Read more: The Amazing Power of Geoarbitrage
Our monthly income is going to nose dive
As I mentioned previously, my wife is stepping into a really exciting role in Memphis. Her income level will largely stay the same.
It’s a different story for me. I was making over half a million dollars a year as a urologic surgeon in Southern California. Given the move to Memphis, my income from medicine in the coming year will likely be cut in half, if not more. I doubt I’ll make much money from medicine at all for the rest of 2022, due to licensing delays and my still looming employment choice.
As I’ve mentioned before, my job in California wasn’t perfect. I had a god-awful commute and hated the overnight call. Despite this, I still struggled mightily with this decision before I ultimately decided to support my wife’s career.
Here’s a YouTube video I created that highlights my work commute
But the substantial real estate portfolio we’ve acquired made the decision much easier.
Partial financial independence means flexibility
We currently reinvest every dollar from real estate back into our portfolio. It covers things like sewer line issues, renovations, and roof repairs. But it’s immensely comforting to know that if we needed to, we could siphon off some of that money to help support our living expenses. The real estate is like having an extra emergency fund, nest egg, or retirement fund.
That knowledge, plus the certainty of my wife’s income, made the decision to move to Memphis a lot easier. Without the financial security of the real estate business, I honestly don’t know if we would have been able to make this leap.
Partial financial freedom means skills
Furthermore, the income from cash flowing assets is only one part of the equation. If you’ve attained partial financial freedom, it’s because you’ve invested time and effort into creating cash flow. There are a million and one ways to do this outside of real estate, for example: stocks, a service business like coaching, or a product business like selling on Amazon.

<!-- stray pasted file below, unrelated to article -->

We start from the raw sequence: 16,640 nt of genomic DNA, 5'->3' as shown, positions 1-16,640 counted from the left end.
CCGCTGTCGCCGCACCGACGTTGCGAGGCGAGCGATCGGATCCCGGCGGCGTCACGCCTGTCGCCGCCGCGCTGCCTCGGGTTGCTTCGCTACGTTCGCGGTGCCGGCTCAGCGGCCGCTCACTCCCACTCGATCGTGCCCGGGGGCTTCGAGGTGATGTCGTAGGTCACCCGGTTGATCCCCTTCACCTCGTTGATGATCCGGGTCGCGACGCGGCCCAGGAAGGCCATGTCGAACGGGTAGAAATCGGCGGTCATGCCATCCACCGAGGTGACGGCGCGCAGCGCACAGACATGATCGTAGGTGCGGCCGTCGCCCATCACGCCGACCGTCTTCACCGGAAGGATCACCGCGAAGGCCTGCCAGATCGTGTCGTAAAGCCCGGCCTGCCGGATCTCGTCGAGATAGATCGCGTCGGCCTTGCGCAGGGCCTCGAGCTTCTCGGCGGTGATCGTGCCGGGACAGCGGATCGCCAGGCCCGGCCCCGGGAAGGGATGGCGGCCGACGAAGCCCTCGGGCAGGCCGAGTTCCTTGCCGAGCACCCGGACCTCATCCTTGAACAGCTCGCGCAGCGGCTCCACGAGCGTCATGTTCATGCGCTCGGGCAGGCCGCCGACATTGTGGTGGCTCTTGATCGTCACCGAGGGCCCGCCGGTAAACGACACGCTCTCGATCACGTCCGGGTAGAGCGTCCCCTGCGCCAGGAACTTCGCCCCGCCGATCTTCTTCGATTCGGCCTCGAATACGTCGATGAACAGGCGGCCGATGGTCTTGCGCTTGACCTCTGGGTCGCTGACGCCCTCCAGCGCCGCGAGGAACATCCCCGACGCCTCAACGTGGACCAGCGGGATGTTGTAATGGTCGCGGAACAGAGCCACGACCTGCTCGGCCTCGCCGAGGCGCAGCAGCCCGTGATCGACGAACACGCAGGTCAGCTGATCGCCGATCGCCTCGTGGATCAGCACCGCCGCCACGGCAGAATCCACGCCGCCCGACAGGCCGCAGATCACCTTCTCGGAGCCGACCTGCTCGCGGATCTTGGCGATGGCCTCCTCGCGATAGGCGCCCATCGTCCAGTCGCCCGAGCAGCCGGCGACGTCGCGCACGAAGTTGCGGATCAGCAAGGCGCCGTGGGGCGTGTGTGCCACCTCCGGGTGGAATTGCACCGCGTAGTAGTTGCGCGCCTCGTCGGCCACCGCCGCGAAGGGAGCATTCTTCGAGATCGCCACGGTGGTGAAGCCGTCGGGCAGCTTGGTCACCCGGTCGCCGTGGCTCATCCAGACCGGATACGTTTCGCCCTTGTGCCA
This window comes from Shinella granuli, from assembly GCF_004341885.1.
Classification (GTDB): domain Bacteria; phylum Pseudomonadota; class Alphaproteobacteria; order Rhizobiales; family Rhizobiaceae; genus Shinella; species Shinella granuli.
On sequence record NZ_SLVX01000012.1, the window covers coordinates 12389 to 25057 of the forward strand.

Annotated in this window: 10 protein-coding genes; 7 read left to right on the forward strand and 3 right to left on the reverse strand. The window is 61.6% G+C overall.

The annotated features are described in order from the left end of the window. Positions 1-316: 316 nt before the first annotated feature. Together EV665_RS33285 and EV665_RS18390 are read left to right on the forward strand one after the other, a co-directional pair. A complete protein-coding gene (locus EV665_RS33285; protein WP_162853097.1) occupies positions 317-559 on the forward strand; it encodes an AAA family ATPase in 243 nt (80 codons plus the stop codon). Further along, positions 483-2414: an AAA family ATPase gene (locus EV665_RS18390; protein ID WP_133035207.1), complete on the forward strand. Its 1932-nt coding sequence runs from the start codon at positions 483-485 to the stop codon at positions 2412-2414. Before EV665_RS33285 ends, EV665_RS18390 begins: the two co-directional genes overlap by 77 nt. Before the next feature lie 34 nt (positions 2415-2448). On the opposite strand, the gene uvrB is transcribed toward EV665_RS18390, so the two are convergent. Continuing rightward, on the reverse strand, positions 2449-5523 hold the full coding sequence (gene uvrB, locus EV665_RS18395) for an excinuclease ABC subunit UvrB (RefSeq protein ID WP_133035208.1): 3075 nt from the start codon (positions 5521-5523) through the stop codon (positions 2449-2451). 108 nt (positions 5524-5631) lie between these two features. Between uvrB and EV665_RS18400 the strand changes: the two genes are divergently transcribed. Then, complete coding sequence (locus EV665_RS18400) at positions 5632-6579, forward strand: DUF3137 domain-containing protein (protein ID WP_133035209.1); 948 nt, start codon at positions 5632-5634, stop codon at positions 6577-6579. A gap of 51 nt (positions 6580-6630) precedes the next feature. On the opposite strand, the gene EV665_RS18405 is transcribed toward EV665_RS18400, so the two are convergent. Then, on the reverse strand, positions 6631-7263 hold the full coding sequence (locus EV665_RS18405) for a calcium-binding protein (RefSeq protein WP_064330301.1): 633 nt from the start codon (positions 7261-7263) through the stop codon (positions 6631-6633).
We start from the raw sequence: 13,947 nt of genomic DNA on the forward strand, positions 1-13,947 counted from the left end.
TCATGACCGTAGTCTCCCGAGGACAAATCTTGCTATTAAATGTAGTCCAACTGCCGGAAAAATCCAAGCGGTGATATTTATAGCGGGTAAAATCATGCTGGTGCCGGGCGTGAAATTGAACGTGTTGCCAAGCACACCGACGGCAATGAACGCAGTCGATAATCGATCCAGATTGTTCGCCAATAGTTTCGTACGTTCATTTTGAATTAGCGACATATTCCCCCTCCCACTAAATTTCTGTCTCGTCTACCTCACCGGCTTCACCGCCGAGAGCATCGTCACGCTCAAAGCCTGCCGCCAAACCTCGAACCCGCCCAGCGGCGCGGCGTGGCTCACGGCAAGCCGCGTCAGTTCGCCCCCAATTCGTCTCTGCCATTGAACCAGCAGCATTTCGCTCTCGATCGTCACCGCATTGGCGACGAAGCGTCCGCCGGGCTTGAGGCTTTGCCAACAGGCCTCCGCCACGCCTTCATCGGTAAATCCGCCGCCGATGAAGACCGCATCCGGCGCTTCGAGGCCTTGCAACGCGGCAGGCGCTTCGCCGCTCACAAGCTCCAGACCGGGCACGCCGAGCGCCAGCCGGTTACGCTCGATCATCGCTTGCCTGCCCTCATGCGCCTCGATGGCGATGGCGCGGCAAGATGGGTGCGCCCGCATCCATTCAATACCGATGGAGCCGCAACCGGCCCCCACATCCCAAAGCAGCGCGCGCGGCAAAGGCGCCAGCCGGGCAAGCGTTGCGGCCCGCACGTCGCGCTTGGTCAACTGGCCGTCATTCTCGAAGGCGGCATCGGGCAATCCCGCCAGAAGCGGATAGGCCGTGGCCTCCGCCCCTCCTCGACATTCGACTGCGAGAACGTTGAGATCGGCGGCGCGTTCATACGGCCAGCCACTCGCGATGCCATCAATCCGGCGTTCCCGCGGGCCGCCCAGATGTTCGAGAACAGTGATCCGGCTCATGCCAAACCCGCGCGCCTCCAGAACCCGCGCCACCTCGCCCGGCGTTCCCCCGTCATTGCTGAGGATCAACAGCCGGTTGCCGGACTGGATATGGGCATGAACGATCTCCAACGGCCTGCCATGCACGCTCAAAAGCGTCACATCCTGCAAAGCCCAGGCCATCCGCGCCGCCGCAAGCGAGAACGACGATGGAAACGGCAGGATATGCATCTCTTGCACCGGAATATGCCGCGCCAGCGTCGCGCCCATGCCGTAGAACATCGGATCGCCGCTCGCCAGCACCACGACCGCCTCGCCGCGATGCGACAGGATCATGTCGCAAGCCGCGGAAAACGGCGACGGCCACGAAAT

Although the cash flow from your side gig is very valuable, the skills you develop from building that cash flow is even more valuable. Those skills are what will allow you to rebuild if catastrophe hits and you’re forced to start over from ground zero. This is in addition to the higher level of financial literacy you inevitably gain by getting involved in business.
And for my readers who are professionals like doctors or engineers, these skills are likely outside of your current job. They’re your secret superpower that will pave your path to financial freedom and early retirement (if that’s your goal).
Read more: The 3 simple steps to achieve FIRE
If you’re on the path to financial freedom, it’s easy to get discouraged. Building streams of income takes effort, but it mostly just takes time. But I hope my experience illustrates that even partial financial freedom is very powerful. The strength of our rental properties has allowed me to forge my own path even though we haven’t fully realized our ultimate goal of financial independence.
Partial financial freedom can allow you to take risks in your career and life that you wouldn’t have otherwise had the courage for. So don’t get discouraged if you’ve got a ways to go. You’re making real progress towards your life goals and full financial independence.
— The Darwinian Doctor
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Great post, awesome for you to share things so openly (re. your salary and your decision to prioritize your wife’s career). Congrats on having a good stream of real estate income – that makes things easier! As a family, we currently get approx. $12,500 in passive income, but are looking at $9,500 monthly fixed costs. I have also been building multiple streams of passive income. I currently receive approx. $24,000 via dividends and another $120,000 from my other passive income streams! Keep up posting such great content – I am often stopping by! Cheers from Singapore, Noah
Thanks for the comment! Looks like you’re doing amazingly in your wealth accumulation and passive income streams. Keep up the great work!